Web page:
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VOUCHER STUDY PRETTY WEAK

Filed at 7:06 am under by dcobranchi

Joanne Jacobs blogged a Manhattan Institute study that purports to show that Florida’s A+ voucher program works- that is, the competition from voucher schools causes the g-schools to improve. That may be but the study appears fatally flawed in several respects: 1) Causation is inherently difficult to prove and 2) The study groups schools into 5 categories and examines their improvement but the groupings are not mutually exclusive. In other words, schools can fall into more than one category.

Voucher Eligible Schools

These schools have received at least two Fs since FCAT grades were first given in 1998-99 and have been deemed chronically failing by the state.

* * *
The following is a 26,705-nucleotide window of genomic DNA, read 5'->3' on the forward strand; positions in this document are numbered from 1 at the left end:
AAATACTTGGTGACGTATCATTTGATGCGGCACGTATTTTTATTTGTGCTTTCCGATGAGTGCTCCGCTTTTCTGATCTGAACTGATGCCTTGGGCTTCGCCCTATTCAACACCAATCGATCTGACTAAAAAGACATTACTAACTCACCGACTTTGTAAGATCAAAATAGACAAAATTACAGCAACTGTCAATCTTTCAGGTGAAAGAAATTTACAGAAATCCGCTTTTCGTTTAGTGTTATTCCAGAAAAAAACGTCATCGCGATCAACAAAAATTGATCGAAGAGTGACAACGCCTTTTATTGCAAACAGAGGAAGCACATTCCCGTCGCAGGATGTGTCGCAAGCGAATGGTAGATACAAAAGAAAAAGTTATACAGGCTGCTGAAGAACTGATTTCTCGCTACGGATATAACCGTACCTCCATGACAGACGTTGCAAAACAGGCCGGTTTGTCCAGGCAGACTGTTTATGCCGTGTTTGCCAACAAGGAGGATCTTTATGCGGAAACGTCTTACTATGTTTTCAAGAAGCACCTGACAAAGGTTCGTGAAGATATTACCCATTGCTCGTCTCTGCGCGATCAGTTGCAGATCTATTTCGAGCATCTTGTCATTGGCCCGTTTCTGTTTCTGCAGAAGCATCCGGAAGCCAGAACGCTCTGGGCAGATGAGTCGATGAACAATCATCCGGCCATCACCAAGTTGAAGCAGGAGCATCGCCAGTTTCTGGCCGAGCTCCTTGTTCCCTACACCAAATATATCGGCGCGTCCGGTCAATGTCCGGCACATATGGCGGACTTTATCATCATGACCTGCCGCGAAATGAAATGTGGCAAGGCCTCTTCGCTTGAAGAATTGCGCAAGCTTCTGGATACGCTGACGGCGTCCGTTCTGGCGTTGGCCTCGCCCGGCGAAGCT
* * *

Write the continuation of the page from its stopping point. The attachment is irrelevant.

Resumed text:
Voucher Threatened Schools

Voucher Threatened Schools have received exactly one F in the three school years prior to the administration of the 2002-03 FCAT.

Always D Schools

Always D Schools have never received any grade other than D.

Ever D Schools

These schools have received at least one D since grades have been given but have never received an F. Ever D Schools includes all the schools in the Always D category.

Formerly Threatened Schools

Formerly Threatened Schools received an F in the first year of FCAT grading, 1998-99, but have not received another F since.

The study hypothesizes that the Always and Ever D schools will improve more that the Formerly Threatened Schools, but I find it difficult to believe that every school that received an “F” in the first year jumped straight to “C”. So, some of these Formerly Threatened Schools may have “earned” straight “D”s for the last four years. How would this make them any different than the Always D Schools?

The study’s authors hope to publish in a peer-reviewed journal.

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